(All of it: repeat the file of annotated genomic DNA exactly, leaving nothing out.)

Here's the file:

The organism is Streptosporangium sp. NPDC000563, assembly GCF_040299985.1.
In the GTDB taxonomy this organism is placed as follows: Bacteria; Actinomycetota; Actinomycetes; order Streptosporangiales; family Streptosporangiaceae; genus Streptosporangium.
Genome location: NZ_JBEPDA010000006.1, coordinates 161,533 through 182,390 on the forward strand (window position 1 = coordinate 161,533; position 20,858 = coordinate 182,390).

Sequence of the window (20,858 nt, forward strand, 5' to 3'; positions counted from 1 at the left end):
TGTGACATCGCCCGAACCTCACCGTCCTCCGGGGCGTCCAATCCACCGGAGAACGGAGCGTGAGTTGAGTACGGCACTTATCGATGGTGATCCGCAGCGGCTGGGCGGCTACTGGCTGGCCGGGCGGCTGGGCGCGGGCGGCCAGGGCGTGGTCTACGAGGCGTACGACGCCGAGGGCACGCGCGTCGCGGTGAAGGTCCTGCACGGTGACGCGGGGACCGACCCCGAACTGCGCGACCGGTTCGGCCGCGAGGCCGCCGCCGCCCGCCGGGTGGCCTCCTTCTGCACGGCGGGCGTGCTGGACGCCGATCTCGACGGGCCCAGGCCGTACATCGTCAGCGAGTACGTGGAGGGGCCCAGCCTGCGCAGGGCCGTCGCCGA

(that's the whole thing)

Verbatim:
The organism is Streptosporangium sp. NPDC000563, assembly GCF_040299985.1.
In the GTDB taxonomy this organism is placed as follows: Bacteria; Actinomycetota; Actinomycetes; order Streptosporangiales; family Streptosporangiaceae; genus Streptosporangium.
Genome location: NZ_JBEPDA010000006.1, coordinates 161,533 through 182,390 on the forward strand (window position 1 = coordinate 161,533; position 20,858 = coordinate 182,390).

Sequence of the window (20,858 nt, forward strand, 5' to 3'; positions counted from 1 at the left end):
TGTGACATCGCCCGAACCTCACCGTCCTCCGGGGCGTCCAATCCACCGGAGAACGGAGCGTGAGTTGAGTACGGCACTTATCGATGGTGATCCGCAGCGGCTGGGCGGCTACTGGCTGGCCGGGCGGCTGGGCGCGGGCGGCCAGGGCGTGGTCTACGAGGCGTACGACGCCGAGGGCACGCGCGTCGCGGTGAAGGTCCTGCACGGTGACGCGGGGACCGACCCCGAACTGCGCGACCGGTTCGGCCGCGAGGCCGCCGCCGCCCGCCGGGTGGCCTCCTTCTGCACGGCGGGCGTGCTGGACGCCGATCTCGACGGGCCCAGGCCGTACATCGTCAGCGAGTACGTGGAGGGGCCCAGCCTGCGCAGGGCCGTCGCCGA